Despite setting out in rain and overcast, by 10 a.m. it was sunny with blue sky. No Tree Sparrows again in our known area, for the second month running. They usually congregate around the farm in the winter. Where have they gone?
Our first Fieldfare along the back lane to Abbey farm together with many careering immigrant Blackbirds.
From the hide we saw.... Starlings and Jackdaws.
Pur first visit to Snettisham for some months coincided with a turning tide - at its lowest. The pit nearest to the caravan park had Tufted Duck, Pochard, Little Egret and a surprise female Red-breasted Merganser.
Most of the expected waders on the reserve mud. large numbers of Bar-tailed Godwit and Knot, 700 Golden Plover, a sprinkling of Grey Plover, Dunlin, Redshank and Oystercatchers.So many Shelduck, as always.
Best was a flock of 150+ Fieldfare feeding on Hawthorn berries on the far shore of the pits and a couple of Goldeneye on the pits.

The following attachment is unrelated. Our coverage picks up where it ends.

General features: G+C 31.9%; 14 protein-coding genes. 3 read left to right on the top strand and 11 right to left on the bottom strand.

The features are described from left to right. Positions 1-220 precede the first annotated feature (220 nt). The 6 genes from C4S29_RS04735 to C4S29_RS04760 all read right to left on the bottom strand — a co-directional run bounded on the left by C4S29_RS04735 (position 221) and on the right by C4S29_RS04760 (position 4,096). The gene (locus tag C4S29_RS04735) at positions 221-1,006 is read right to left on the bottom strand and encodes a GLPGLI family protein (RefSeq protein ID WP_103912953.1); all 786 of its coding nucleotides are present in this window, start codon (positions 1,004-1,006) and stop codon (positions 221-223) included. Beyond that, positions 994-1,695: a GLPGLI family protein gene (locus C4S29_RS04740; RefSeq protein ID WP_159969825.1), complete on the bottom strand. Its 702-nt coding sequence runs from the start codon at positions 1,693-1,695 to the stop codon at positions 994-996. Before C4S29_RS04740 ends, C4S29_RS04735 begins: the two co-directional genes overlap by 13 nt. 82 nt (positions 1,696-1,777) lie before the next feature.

Fifteen Fulmar loafed on the sea at Hunstanton, a lone Shoveller preened on the Broadwater at Holme.
Creeks full of water at Thornham and Brancaster Ovary meant flocks of roosting Gulls and our first Brents - two of them on the marsh. several skeins of Pinks during the day and one field-full near Holkham.
The hoped for Black Brant at Wells - and all the other Brents - had been scattered away by a man walking across the pitch and putt. Shouldn't be allowed !
We had another look for the Black Brant along Beach Road at Cley, a thankless task. It was a very large flock, many of them hidden behind a ridge, very active and restless. Part of the way through my scanning, most of them flew away even further and more widely spread. I gave up. The large flock of Golden Plover in the Eye Field gleamed in the fast dropping sun,
I took advantage of the light to photograph and obliging Lapwing.
|Part of the flock|
A lovely day, although a short one, upper 60s the final number of species seen.